£40 million for homelessness prevention

A new £40 million programme to provide an innovative approach to tackling homelessness, with prevention at its heart, has been announced.

Prime Minister Theresa May and Communities Secretary Sajid Javid announced the funding to tackle the underlying issues which can lead to somebody losing their home.

The strategy builds on the government’s commitment to preventing homelessness, which includes: increasing central funding to tackle homelessness over the next four years to £139 million; protecting homelessness prevention funding for local authorities at £315 million by 2019 to 2020; providing £100 million for at least 2,000 low cost accommodation places, for rough sleepers leaving hostel accommodation and domestic abuse victims and their families moving on from refuges.

The funding, split into a new £10 million rough sleeping prevention fund, a £10 million Social Impact Bond programme and a £20 million kitty for local authorities to trial new initiatives.

Through the £10 million Rough Sleeping Grant Funding, the Department for Communities and Local Government will help those new to the streets, or at imminent risk of sleeping rough, by building on the No First Night Out pilot being delivered in the tri-borough of Hackney, Tower Hamlets and City of London. More rapid crisis interventions and support to access and sustain move-on accommodation will also build on the No Second Night Out approach through our Homelessness Transition Fund.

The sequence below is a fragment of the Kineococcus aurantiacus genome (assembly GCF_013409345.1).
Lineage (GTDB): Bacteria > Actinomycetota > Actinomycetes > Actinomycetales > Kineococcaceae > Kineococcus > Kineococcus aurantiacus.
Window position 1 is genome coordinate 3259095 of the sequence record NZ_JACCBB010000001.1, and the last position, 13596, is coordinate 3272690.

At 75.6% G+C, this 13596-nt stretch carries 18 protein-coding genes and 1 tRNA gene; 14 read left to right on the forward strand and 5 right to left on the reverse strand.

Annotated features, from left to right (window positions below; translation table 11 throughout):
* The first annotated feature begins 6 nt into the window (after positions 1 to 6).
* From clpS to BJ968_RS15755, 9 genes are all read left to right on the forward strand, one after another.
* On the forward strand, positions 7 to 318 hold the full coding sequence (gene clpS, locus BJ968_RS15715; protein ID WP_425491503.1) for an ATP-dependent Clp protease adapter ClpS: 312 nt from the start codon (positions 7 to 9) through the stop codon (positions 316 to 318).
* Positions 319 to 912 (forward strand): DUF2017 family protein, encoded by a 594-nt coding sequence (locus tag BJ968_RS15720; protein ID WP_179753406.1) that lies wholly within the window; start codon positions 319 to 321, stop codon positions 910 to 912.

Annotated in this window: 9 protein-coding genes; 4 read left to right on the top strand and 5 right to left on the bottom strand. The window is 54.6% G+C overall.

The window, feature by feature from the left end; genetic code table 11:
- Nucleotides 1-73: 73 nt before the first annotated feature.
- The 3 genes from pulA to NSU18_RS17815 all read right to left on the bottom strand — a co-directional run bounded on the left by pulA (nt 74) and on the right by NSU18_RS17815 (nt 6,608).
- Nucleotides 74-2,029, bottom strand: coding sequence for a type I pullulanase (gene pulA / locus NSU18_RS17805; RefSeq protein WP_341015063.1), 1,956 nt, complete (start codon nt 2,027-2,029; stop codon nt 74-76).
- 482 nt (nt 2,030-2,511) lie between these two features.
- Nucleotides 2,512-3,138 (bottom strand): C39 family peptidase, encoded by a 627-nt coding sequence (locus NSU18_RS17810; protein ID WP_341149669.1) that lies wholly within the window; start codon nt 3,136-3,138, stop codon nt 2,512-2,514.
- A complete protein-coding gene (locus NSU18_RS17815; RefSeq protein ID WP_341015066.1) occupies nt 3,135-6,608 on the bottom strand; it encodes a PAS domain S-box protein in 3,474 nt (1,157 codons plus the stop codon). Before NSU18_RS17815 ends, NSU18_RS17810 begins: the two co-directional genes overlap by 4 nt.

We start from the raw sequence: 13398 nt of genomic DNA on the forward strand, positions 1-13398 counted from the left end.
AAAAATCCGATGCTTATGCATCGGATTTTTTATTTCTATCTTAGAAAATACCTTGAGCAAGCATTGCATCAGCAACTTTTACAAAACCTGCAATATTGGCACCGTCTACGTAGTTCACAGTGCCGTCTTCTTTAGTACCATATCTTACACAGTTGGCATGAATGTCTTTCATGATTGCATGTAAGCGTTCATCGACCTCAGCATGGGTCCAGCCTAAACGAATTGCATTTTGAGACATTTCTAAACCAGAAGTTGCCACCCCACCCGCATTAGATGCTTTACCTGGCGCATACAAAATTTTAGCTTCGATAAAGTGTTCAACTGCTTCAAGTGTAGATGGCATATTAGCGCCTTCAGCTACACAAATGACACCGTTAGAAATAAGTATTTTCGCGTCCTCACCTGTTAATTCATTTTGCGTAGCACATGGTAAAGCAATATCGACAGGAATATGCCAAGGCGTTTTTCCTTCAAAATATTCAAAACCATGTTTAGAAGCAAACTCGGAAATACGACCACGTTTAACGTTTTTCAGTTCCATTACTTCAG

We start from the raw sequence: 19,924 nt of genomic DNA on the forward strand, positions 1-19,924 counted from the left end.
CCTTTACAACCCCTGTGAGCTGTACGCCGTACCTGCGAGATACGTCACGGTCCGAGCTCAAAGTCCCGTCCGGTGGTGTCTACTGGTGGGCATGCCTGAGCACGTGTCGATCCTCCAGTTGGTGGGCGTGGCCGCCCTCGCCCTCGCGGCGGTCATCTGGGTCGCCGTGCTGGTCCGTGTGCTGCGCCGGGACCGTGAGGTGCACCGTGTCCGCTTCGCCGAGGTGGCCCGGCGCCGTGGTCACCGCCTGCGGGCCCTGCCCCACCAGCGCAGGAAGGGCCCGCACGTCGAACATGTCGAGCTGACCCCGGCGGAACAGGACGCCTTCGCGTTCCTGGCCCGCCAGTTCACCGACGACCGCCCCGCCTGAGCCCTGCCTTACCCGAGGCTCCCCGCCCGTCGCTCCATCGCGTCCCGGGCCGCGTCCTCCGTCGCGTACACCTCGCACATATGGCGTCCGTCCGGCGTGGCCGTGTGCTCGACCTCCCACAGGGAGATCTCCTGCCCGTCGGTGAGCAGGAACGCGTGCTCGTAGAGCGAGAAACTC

The funding for Social Impact Bonds will see local authorities able to bid for an allocation of the funding to use to commission a Social Impact Bond within a geographic area - targeting accommodation, employment, education, mental health and substance misuse. Support will be provided for an anticipated 1,500 to 2,000 individuals.

Local authorities will also be invited to bid either singularly, or in collaboration for funding from the £20 million Trailblazers Fund, which will give local authorities the resources to ramp up prevention and take new approaches to reduce homelessness. This includes: collaborating with other services to identify at-risk households, and target interventions well before they are threatened with eviction; helping people earlier than the statutory 28 days when they are threatened with the loss of their home; offering that help to a wider group of people than just those owed the main homelessness duty; and testing new, innovative approaches to preventing homelessness to help build evidence based on what works and test the effects of these approaches in different areas.

Javid said: “One person without a home is one too many, which is why we are launching this new £40 million programme to tackle homelessness and prevent it happening in the first place.

“It will fund different projects around the country, preventing people from losing their home in the first place and helping to ensure that rough sleepers have somewhere safe to stay.”